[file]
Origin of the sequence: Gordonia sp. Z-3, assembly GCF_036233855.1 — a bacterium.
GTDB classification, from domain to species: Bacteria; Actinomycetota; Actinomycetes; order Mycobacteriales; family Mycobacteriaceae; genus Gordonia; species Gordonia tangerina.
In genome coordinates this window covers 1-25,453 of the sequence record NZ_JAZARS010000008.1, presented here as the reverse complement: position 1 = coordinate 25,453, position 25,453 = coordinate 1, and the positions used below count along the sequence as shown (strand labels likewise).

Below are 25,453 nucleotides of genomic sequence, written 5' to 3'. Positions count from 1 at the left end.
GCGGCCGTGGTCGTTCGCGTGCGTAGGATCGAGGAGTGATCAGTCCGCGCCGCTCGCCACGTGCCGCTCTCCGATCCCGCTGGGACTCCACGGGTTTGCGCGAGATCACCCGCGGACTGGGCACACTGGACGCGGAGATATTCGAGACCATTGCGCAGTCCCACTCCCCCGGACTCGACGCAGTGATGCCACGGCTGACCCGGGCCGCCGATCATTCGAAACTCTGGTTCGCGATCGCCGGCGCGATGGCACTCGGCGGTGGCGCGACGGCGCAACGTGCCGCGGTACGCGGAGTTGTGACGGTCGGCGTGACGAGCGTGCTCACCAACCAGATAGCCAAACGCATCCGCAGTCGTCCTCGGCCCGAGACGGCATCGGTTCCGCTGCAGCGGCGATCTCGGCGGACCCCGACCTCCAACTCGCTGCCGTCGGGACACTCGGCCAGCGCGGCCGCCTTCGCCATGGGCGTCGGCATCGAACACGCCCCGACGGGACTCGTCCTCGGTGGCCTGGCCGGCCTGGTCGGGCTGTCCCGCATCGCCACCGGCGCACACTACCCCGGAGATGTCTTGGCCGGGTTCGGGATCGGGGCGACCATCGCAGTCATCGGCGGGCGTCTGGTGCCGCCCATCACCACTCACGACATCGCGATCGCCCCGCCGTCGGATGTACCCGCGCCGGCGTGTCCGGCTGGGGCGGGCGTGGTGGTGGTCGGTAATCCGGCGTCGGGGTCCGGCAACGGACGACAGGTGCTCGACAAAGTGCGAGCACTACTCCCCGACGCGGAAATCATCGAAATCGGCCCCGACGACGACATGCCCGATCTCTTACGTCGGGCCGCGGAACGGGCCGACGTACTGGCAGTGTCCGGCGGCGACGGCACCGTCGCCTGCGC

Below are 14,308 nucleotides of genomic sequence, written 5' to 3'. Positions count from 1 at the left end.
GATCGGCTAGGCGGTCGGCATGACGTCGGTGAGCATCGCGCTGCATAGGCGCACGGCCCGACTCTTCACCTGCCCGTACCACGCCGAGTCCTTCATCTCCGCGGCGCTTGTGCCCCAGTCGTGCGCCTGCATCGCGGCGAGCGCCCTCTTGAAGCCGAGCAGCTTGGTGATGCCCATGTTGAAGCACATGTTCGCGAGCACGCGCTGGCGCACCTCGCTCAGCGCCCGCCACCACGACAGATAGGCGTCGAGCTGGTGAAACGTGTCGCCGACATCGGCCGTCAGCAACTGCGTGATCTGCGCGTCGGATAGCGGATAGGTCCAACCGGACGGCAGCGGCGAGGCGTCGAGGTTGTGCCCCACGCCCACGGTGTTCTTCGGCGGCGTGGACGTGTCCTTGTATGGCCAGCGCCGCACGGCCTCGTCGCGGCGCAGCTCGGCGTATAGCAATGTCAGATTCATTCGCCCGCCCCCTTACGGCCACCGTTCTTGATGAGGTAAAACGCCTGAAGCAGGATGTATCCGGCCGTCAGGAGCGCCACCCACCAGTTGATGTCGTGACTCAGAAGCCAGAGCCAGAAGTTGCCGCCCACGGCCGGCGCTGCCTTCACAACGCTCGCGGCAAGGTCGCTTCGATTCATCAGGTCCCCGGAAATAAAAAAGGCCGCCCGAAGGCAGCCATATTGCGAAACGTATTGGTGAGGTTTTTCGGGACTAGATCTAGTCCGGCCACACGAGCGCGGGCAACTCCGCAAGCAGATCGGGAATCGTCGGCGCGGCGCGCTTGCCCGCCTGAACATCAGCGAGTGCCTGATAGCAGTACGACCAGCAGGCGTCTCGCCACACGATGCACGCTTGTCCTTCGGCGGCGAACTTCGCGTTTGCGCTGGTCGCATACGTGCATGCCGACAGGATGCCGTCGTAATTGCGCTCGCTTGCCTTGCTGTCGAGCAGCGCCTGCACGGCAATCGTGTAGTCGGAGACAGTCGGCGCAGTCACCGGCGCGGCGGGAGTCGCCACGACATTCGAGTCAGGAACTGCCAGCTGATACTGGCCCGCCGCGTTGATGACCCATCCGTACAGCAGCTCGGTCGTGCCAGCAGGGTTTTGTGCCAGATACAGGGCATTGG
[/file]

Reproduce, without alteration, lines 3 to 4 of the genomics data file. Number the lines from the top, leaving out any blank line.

In genome coordinates this window covers 1-25,453 of the sequence record NZ_JAZARS010000008.1, presented here as the reverse complement: position 1 = coordinate 25,453, position 25,453 = coordinate 1, and the positions used below count along the sequence as shown (strand labels likewise).

Below are 25,453 nucleotides of genomic sequence, written 5' to 3'. Positions count from 1 at the left end.